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Reverse engineer Ceasar cipher

<h3>Question</h3>

I reverse engineered to decrypt, but do not get the expected result.

For example, entering

<pre class="lang-none prettyprint-override">Lipps${svph%

with offset 4 should result in

<pre class="lang-none prettyprint-override">Hello World!

but I get

<pre class="lang-none prettyprint-override">ello´world³

What did I do wrong?

code = input("Enter text to decrypt: ") distance = int(input("Enter number of offset: ")) plainText = '' for ch in code: ordValue = ord(ch) cipherValue = ordValue - distance if cipherValue < ord('a'): cipherValue = ord('z') - \ (distance - (ord('a') - ordValue + 1)) plainText += chr(cipherValue) print(plainText)
<h3>Answer1:</h3>

OK, I got it working for a-z and gave you a little test framework to enter/check automatically rather than typing it in every time.

def dowork(code, distance, lower, upper): bounddown, boundup = ord(lower), ord(upper) plaintext = "" for ch in code: ordValue = ord(ch) cipherValue = ordValue - distance if cipherValue < bounddown: cipherValue = boundup - bounddown - ordValue +1 plaintext += chr(cipherValue) return plaintext dataexp = [ (("jgnnq",2, 'a', 'z'),"hello"), ] for input_, exp in dataexp: got = dowork(*input_) msg = "exp:%s:%s:got for %s" % (exp, got, inp) if exp == got: print("good! %s" % msg) else: print("bad ! %s" % msg)

This prints

good! exp:hello:hello:got for ('jgnnq', 2, 'a', 'z')

Now all you need to do is add an extra item to the dataexp list, something like

(("Lipps${svph%", 4, <lowerbound>, <upperbound char>), "Hello World!")

once you have the upper and lower bound figured out it should work. Notice that I didn't know caesar code, I just copied yours directly but restructured it a bit.

what *_input does is to take those 4 values in that tuple (more or less a list) and assign them to code, distance, lower, upper in the dowork function.

lower is what corresponds to a in your code and upper is z.

exp is what you expect and exp == got just checks whether what the function returned is correct or not. once you get the function correct it should work for both my simplistic a-z, 2 distance, hello test and your more complicated 4 distance but including punctuation

<h3>lower and upper bounds</h3>

your 2 strings, input and output, are Lipps${svph% and Hello World!. That means all of these characters need to fall within your upper and lower ord values, right? So the minimum ord position of all those is your lower and the max is your upper. Now, I'm not the guy from Cryptonomicon and I can't ever remember if ord(a) < ord(A) or not, let alone the punctuations. So you'll have to kind tinker with that, which is why I based my test on only the lower case letters. I'd add 0-9 though.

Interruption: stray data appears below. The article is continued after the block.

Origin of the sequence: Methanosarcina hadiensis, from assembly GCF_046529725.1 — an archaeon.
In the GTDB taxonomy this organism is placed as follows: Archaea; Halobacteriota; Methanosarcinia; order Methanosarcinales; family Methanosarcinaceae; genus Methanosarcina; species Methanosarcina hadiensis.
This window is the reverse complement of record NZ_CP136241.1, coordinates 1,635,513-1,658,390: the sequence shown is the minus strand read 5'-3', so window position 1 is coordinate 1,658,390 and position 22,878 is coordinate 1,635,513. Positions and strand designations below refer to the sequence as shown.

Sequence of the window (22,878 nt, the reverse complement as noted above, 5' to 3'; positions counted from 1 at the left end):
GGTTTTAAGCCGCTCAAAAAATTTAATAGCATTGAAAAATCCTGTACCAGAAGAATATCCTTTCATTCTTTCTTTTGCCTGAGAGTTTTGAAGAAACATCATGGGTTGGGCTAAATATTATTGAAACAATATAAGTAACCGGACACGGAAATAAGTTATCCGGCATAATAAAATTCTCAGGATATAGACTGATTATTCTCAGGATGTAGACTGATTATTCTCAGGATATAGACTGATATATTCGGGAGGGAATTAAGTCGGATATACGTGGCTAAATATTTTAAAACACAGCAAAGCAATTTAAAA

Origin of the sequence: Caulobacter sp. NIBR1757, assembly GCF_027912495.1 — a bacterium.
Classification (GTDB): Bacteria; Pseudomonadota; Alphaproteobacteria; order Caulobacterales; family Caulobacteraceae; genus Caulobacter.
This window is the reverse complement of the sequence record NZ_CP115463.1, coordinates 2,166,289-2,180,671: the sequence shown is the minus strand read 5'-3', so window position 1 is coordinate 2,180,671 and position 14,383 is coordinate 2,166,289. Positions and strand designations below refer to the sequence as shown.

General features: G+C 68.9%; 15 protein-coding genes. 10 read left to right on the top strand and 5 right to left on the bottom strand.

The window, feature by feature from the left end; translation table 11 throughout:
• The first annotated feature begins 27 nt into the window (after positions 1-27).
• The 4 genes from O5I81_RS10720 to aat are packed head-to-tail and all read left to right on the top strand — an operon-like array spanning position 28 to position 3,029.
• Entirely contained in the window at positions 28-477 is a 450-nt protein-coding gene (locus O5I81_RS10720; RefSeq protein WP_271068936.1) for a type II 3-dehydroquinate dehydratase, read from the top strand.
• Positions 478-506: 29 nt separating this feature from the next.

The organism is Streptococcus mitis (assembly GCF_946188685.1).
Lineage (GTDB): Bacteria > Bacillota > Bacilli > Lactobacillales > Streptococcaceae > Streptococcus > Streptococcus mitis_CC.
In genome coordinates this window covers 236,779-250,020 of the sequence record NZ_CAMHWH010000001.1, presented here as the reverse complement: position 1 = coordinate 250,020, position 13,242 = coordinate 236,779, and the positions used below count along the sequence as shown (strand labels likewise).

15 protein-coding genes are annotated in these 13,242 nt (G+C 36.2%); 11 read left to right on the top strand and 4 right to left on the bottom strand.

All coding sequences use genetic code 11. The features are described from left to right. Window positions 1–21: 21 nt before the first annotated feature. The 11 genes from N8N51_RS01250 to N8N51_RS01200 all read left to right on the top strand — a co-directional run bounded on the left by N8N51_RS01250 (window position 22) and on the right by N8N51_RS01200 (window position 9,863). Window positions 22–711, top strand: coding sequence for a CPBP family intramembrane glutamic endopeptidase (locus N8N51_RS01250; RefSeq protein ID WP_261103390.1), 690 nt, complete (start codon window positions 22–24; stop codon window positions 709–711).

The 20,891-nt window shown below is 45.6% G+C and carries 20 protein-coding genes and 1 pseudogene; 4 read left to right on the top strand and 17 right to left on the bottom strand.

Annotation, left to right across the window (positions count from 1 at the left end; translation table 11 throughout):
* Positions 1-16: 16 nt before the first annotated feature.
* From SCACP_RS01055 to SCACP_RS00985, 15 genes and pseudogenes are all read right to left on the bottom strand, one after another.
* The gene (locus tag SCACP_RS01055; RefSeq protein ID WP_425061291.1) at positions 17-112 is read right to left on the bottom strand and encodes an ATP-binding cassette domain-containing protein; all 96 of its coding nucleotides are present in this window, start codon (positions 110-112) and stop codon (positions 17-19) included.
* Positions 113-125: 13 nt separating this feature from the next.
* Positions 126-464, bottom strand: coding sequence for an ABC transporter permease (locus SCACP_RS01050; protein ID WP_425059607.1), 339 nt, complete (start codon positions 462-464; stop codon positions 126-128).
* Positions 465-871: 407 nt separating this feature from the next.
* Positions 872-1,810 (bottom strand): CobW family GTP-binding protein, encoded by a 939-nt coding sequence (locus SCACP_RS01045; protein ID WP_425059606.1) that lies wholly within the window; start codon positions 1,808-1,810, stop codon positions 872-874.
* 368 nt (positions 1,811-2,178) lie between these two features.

<h2>final version</h2>

This does not need you to figure out which character to put at lowest bound and which at upper. We take lower = 32 (start of printable chars), upper = 255. That way punctuations, upper and lower case, digits, their ord values dont matter anymore.

#full ASCII range, you can go to town on entering whatever you want bounddown, boundup = 32, 255 plaintext = "" for ch in code: ordValue = ord(ch) cipherValue = ordValue - distance if cipherValue < bounddown: cipherValue = boundup - bounddown - ordValue +1 plaintext += chr(cipherValue)
<h3>Answer2:</h3>

Here's a implementation for encrypting and decrypting when the input for characters within a certain range (in this case a-z). You can adapt this for other ranges depending on what you need.

<pre class="lang-py prettyprint-override">def caesar(text, offset, decrypt=False): lower_bound, upper_bound = ord('a'), ord('z') if decrypt: offset = (upper_bound - lower_bound + 1) - offset result = '' for t in text: o = ord(t) if lower_bound <= o <= upper_bound: new_t = o + offset if new_t > upper_bound: new_t = (new_t % upper_bound) + lower_bound - 1 result += chr(new_t) else: result += t return result

Then you can call:

caesar(caesar('hello world!', 2,), 2, True) # => 'hello world!'

来源:https://stackoverflow.com/questions/60795235/reverse-engineer-ceasar-cipher

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